Onshore wind has been handed a boost today (5 September) via changes to the planning system introduced by the UK government.
Under the changes, which are effective immediately, onshore wind projects supported by local citizens will be approved more quickly in England, easing a de facto ban on new onshore wind developments – a measure that has been in place since 2015 and has been heavily criticised by the energy industry since its introduction.
The new measures include broadening the ways that suitable locations can be identified (including by communities) and speeding up the process of allocating sites by giving alternatives to the local planning process.
The government stated that this will “ensure the whole community has a say, not just a small number of objectors – paving the way for more onshore wind projects to come online where they have community support”.
“To increase our energy security and develop a cleaner, greener economy, we are introducing new measures to allow local communities to back onshore wind power projects,” said the secretary of state for Levelling Up, Housing and Communities, Michael Gove.
“This will only apply in areas where developments have community support, but these changes will help build on Britain’s enormous success as a global leader in offshore wind, helping us on our journey to net zero.”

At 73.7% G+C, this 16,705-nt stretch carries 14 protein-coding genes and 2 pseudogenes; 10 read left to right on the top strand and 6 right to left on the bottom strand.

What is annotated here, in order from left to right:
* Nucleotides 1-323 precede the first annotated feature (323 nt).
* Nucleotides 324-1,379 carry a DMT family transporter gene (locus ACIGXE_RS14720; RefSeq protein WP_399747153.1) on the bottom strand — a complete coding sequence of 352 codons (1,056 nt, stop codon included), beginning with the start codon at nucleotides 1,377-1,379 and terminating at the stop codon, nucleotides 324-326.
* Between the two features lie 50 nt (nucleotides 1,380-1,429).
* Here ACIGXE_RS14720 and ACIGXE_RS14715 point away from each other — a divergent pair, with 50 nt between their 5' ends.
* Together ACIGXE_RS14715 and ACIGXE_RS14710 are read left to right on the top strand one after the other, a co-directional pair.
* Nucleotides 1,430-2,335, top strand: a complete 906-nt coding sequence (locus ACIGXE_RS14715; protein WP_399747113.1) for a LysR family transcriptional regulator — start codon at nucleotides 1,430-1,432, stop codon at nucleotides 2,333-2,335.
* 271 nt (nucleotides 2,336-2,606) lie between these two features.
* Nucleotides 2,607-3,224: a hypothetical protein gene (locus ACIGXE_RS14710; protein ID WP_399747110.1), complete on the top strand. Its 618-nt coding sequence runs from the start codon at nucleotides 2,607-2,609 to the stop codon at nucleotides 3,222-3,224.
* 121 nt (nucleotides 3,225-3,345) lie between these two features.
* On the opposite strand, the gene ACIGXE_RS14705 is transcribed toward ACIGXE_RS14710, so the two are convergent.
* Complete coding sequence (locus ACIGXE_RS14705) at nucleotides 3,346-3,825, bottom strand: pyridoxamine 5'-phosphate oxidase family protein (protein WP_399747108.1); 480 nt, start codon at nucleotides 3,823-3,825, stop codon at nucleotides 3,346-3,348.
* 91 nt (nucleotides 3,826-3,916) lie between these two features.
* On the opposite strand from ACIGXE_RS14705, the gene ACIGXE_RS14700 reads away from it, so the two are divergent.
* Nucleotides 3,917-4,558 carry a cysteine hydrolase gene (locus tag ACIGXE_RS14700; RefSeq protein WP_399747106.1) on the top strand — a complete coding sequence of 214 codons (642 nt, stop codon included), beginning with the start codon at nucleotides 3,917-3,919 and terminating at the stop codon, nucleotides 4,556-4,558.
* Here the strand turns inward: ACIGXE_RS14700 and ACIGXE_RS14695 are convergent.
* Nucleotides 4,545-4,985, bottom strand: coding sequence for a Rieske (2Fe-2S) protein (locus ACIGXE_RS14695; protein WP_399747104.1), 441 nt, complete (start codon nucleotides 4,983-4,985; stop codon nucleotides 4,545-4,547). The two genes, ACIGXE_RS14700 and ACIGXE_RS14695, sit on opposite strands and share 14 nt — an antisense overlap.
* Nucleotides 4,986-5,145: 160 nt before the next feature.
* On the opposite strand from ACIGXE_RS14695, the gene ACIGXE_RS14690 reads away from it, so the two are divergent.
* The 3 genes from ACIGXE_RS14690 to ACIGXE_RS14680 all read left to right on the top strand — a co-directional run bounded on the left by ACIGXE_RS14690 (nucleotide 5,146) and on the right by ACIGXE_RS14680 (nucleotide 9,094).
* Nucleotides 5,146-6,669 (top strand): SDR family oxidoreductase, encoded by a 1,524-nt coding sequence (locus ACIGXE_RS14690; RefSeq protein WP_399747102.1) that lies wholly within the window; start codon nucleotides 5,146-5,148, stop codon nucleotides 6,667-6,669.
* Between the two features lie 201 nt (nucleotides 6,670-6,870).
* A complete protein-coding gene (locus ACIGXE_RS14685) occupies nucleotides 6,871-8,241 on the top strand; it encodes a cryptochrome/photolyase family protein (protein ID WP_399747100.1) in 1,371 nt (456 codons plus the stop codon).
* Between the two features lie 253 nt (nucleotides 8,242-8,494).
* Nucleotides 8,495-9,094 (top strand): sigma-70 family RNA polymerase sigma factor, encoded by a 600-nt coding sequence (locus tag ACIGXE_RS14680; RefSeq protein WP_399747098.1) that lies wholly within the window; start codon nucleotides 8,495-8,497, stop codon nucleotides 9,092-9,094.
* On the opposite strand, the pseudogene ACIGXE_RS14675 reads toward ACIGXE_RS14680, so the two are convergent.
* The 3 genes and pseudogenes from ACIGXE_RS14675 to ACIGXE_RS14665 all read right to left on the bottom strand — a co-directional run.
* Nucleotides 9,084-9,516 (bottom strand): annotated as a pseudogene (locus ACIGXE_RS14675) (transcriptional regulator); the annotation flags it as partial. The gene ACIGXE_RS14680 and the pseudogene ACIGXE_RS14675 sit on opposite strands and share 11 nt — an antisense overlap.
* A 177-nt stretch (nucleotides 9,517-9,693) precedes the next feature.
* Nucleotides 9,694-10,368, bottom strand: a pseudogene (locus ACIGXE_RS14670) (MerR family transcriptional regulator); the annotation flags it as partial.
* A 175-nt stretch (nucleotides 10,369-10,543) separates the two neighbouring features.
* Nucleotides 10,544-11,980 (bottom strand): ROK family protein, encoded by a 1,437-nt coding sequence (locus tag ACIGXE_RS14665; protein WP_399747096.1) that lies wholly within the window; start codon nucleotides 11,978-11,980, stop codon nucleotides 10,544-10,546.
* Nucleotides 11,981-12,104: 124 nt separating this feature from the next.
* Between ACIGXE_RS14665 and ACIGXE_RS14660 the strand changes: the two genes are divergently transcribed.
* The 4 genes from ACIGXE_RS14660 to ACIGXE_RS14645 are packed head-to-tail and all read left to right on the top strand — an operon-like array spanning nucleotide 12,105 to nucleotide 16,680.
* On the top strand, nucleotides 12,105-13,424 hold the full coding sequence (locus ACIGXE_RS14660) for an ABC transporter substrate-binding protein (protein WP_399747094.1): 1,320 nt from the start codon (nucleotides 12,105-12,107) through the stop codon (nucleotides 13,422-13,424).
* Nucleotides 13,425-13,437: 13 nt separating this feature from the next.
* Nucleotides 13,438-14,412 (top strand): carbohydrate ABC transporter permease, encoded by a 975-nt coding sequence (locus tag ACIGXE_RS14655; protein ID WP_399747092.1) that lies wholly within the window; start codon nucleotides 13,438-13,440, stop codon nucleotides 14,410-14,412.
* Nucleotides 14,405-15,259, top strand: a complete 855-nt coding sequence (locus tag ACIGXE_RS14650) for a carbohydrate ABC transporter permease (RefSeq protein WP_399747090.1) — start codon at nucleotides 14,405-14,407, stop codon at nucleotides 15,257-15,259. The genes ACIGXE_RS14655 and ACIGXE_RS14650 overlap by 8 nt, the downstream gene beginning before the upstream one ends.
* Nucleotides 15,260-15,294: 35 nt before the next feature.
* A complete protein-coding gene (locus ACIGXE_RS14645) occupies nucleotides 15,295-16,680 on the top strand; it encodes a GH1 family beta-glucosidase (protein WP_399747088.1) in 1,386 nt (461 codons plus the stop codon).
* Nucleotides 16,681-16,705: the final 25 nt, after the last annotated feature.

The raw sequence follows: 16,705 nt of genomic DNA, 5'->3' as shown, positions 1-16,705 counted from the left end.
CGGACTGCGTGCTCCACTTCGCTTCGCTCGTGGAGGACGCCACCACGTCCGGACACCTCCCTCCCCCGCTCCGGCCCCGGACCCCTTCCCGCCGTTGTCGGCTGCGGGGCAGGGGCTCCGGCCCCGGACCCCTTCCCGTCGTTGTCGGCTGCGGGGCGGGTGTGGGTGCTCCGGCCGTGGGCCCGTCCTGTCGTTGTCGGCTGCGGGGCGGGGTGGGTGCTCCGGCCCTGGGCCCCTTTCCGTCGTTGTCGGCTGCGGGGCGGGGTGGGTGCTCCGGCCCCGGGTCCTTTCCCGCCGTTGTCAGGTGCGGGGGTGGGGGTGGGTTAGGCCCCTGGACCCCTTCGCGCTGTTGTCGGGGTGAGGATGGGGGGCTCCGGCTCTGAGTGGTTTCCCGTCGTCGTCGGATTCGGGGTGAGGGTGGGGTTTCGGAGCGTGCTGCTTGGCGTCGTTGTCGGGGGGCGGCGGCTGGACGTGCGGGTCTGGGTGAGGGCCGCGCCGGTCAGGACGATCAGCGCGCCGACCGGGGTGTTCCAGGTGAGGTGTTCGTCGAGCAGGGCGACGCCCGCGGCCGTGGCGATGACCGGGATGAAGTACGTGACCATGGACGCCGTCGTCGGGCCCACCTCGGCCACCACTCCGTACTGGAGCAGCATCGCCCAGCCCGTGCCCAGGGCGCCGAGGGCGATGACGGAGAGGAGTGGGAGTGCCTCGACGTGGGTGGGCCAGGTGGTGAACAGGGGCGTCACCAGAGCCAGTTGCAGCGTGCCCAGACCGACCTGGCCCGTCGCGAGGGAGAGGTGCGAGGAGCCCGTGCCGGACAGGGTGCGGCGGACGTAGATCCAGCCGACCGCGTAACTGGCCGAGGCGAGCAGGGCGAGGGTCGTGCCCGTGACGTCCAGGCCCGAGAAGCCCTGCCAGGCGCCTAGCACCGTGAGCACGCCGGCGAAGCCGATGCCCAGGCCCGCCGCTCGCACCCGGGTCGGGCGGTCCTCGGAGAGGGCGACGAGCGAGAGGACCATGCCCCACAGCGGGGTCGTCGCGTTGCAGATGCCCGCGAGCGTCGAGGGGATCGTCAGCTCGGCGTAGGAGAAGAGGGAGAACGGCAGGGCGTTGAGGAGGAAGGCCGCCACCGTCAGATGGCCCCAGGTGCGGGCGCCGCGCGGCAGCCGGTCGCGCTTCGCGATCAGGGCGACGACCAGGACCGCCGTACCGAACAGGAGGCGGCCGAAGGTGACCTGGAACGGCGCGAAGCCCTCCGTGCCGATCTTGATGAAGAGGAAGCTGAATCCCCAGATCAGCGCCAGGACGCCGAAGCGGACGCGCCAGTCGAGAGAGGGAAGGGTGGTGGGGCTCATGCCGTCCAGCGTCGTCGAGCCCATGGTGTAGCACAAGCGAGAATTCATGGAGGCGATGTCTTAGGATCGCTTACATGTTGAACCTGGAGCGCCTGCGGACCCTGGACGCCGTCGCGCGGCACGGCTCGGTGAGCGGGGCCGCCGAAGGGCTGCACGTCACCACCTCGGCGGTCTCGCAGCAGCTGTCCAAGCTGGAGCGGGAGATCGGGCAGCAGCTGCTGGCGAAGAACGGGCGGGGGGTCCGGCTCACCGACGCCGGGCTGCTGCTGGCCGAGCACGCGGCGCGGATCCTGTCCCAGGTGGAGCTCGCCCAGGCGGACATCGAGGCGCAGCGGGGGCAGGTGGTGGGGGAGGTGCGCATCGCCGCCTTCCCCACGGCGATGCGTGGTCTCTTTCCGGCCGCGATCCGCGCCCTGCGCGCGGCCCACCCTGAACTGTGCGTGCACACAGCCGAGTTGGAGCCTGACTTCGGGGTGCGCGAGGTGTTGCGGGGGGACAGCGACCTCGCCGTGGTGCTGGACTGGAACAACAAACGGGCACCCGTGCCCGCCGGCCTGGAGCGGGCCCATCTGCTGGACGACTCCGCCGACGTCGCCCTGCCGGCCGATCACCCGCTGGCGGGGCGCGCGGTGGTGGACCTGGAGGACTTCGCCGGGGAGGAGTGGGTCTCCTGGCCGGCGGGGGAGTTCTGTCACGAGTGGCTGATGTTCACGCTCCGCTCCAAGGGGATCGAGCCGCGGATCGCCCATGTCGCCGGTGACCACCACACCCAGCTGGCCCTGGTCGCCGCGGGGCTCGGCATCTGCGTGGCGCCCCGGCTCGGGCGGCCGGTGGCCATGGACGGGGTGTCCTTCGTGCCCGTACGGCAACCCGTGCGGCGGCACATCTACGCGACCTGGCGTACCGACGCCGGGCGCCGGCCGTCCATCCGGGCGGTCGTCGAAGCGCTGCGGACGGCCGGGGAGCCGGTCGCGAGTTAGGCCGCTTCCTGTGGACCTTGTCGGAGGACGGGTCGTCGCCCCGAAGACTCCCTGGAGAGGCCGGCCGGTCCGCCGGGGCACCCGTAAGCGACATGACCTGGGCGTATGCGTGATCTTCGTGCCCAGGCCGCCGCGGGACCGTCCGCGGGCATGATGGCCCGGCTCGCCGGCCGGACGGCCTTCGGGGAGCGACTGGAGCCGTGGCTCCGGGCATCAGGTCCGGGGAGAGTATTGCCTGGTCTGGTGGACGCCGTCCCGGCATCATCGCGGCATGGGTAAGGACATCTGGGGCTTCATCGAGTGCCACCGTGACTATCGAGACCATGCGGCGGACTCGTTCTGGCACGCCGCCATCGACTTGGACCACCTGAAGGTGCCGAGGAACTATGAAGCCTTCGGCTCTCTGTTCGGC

Research by RenewableUK highlighted how big a hinderance the previous planning restrictions were to the development of onshore wind in England. According to the trade association only one onshore wind project (comprising of two wind turbines) was built in England in 2022, compared to six in Scotland.
This meant that of the total 318MW of onshore wind capacity installed in the UK last year, only 1MW was installed in England.
The newly appointed secretary of state for energy secretary and net zero, Claire Coutinho said: “The Energy Bill is the most significant piece of energy legislation in a generation and will help us provide a cleaner, cheaper and more secure energy system for the UK.
“Renewables are a crucial part of our energy transition. They accounted for just 7% of our electricity generation in 2010, and almost 48% in the first quarter of this year. The UK is already home to the world’s four largest offshore wind farms, and we have invested and made available over £1 billion for Sizewell C – the first direct state backing of a nuclear project in over 30 years.
“Onshore wind also has a key role to play and these changes will help speed up the delivery of projects where local communities want them.”
Current± publisher Solar Media is hosting the third edition of its Wind Power Finance & Investment Summit Europe in London this 19-20 September. The conference will focus on investment strategies, alleviating bottlenecks, and which countries and technologies are the most exciting ahead as the industry sets to expand to help reach 2030 targets.
Packed with industry leaders representing financiers, investors, developers, government departments and more this is the leading conference for decision makers in the European wind industry. More information, including how to attend, can be read here.